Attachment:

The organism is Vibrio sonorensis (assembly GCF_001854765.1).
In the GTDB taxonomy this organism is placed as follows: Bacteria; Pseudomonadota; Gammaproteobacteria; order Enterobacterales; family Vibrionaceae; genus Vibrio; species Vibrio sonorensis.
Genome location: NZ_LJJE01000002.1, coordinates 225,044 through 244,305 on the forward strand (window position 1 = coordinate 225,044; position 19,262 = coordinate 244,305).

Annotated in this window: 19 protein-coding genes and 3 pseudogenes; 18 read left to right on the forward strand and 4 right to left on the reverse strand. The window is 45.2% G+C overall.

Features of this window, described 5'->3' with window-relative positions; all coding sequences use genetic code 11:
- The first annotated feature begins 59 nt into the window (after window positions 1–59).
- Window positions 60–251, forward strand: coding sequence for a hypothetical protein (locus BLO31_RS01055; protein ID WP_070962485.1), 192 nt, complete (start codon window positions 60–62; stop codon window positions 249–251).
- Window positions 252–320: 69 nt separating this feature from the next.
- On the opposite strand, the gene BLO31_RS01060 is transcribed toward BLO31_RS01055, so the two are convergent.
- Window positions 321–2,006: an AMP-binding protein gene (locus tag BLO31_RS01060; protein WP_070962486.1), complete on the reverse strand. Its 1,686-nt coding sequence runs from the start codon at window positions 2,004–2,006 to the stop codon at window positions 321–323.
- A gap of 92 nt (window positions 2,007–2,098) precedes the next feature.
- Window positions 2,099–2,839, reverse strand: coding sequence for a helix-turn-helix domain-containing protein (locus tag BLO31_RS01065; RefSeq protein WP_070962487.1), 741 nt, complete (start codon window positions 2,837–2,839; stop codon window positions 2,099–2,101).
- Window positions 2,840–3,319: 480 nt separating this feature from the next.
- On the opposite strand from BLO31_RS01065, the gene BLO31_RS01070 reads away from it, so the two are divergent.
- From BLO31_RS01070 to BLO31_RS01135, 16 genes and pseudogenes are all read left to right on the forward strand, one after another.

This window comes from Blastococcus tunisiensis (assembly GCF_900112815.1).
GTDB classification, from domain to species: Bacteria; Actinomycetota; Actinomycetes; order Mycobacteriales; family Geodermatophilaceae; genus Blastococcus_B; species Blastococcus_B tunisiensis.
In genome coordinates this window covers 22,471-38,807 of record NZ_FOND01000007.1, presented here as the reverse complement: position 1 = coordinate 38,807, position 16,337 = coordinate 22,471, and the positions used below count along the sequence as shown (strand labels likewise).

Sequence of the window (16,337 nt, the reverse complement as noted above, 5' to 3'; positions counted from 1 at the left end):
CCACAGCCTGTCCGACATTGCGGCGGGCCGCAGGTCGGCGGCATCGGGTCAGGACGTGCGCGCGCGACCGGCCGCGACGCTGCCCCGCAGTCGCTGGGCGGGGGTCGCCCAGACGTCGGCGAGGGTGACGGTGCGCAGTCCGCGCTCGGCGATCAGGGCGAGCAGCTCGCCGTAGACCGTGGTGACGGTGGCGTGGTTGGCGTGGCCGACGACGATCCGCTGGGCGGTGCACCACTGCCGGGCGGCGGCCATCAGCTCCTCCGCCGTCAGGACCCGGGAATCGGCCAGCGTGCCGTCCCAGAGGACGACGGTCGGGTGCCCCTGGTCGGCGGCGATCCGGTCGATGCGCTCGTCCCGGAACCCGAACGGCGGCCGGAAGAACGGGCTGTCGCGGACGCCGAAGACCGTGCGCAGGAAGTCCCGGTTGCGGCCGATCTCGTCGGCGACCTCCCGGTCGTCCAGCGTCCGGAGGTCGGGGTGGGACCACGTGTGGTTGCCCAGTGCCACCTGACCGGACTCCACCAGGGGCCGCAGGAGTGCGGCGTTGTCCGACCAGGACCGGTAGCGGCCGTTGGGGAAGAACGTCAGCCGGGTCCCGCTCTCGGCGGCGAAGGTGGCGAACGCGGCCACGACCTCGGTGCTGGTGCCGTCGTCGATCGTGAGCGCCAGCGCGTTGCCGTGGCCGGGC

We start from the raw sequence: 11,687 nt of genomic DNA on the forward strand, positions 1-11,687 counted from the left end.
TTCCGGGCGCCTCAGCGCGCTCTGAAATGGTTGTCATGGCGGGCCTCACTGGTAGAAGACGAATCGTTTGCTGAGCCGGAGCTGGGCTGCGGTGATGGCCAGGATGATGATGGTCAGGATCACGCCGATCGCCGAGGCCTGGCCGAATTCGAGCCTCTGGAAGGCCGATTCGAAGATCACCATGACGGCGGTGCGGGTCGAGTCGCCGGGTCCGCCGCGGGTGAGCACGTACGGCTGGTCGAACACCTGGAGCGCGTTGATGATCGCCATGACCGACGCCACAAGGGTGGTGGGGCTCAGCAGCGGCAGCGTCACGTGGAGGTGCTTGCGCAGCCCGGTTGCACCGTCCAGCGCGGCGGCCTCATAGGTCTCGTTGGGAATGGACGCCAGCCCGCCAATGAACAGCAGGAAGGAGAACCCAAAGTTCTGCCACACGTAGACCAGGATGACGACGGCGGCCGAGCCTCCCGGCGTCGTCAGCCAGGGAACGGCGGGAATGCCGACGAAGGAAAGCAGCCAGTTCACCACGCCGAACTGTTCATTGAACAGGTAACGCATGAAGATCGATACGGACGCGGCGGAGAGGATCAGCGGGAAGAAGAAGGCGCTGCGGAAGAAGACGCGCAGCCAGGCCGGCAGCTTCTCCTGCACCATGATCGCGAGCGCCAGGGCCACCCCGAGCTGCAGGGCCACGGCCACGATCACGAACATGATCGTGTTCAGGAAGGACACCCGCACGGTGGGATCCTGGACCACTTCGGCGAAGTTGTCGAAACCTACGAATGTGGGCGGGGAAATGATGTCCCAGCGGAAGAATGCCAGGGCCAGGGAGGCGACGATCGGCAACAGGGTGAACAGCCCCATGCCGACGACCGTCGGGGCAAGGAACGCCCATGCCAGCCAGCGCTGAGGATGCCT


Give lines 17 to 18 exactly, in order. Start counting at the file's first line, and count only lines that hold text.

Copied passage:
GTDB classification, from domain to species: Bacteria; Actinomycetota; Actinomycetes; order Mycobacteriales; family Geodermatophilaceae; genus Blastococcus_B; species Blastococcus_B tunisiensis.
In genome coordinates this window covers 22,471-38,807 of record NZ_FOND01000007.1, presented here as the reverse complement: position 1 = coordinate 38,807, position 16,337 = coordinate 22,471, and the positions used below count along the sequence as shown (strand labels likewise).